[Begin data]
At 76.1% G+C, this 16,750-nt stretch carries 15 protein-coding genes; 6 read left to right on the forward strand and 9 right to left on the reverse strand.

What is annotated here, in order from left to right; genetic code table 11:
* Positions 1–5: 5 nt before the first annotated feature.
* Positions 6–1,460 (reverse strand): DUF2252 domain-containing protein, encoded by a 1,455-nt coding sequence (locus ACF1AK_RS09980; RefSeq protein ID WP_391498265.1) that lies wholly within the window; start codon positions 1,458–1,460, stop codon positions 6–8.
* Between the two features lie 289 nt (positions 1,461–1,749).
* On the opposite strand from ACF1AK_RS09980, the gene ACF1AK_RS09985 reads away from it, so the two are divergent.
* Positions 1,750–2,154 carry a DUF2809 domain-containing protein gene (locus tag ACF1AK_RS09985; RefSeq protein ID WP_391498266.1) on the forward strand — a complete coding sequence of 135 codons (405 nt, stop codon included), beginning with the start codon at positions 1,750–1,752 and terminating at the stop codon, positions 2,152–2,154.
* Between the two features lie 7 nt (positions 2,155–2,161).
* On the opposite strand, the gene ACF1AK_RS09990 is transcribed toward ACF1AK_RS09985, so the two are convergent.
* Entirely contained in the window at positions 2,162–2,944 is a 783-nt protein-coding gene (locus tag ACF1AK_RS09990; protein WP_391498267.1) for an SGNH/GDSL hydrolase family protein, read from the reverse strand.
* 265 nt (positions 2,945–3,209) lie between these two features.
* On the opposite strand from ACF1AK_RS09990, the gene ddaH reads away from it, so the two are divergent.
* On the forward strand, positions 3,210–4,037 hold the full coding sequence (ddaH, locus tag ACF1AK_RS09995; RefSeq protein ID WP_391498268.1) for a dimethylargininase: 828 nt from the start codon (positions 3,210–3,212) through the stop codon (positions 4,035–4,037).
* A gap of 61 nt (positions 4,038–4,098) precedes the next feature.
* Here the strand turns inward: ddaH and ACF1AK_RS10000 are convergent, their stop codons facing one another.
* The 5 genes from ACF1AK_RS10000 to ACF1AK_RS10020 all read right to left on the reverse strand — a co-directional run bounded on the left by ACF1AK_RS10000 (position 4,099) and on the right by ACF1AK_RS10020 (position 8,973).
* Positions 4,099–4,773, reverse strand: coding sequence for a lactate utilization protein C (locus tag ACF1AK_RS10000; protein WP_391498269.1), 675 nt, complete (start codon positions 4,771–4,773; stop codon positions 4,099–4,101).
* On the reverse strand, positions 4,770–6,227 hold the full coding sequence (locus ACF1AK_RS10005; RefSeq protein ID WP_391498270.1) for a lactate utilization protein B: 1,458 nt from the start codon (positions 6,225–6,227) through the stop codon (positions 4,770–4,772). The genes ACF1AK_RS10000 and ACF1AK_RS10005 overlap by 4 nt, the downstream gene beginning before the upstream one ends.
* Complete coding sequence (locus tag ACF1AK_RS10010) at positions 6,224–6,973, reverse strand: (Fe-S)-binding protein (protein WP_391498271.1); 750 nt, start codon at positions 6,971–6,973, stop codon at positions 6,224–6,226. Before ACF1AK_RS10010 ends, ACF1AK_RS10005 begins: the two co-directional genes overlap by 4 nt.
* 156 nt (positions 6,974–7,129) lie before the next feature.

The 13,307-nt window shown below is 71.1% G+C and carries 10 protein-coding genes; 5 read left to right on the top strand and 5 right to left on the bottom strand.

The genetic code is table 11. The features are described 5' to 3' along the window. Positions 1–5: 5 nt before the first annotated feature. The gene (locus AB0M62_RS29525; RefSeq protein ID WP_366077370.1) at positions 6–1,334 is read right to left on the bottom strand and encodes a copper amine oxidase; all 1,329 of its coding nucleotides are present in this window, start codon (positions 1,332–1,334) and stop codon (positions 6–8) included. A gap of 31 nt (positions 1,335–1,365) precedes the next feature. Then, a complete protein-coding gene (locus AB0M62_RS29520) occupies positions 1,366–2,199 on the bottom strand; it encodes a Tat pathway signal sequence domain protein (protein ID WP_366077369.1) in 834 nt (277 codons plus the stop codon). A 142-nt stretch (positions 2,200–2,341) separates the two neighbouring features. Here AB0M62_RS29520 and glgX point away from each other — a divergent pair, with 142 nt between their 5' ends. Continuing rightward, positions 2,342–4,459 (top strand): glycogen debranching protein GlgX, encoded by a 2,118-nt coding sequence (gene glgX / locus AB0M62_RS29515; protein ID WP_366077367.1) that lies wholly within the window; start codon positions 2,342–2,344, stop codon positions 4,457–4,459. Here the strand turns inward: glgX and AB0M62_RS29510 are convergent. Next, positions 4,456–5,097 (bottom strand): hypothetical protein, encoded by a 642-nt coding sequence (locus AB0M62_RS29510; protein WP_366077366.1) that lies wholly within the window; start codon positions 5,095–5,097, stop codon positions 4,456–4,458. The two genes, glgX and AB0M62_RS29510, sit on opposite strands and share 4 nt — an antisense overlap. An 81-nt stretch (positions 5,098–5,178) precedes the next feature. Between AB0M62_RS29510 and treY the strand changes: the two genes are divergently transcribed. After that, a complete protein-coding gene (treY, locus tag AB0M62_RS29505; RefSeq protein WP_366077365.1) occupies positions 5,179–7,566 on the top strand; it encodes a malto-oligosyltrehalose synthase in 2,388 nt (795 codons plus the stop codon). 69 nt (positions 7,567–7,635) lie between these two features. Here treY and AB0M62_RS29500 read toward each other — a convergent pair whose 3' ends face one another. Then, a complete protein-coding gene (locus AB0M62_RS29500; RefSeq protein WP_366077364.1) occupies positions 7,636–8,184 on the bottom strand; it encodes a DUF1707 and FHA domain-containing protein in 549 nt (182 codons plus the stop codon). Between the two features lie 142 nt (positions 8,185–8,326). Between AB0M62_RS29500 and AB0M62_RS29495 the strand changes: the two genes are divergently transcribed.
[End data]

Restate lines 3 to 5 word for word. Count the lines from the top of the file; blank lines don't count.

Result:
* Positions 1–5: 5 nt before the first annotated feature.
* Positions 6–1,460 (reverse strand): DUF2252 domain-containing protein, encoded by a 1,455-nt coding sequence (locus ACF1AK_RS09980; RefSeq protein ID WP_391498265.1) that lies wholly within the window; start codon positions 1,458–1,460, stop codon positions 6–8.
* Between the two features lie 289 nt (positions 1,461–1,749).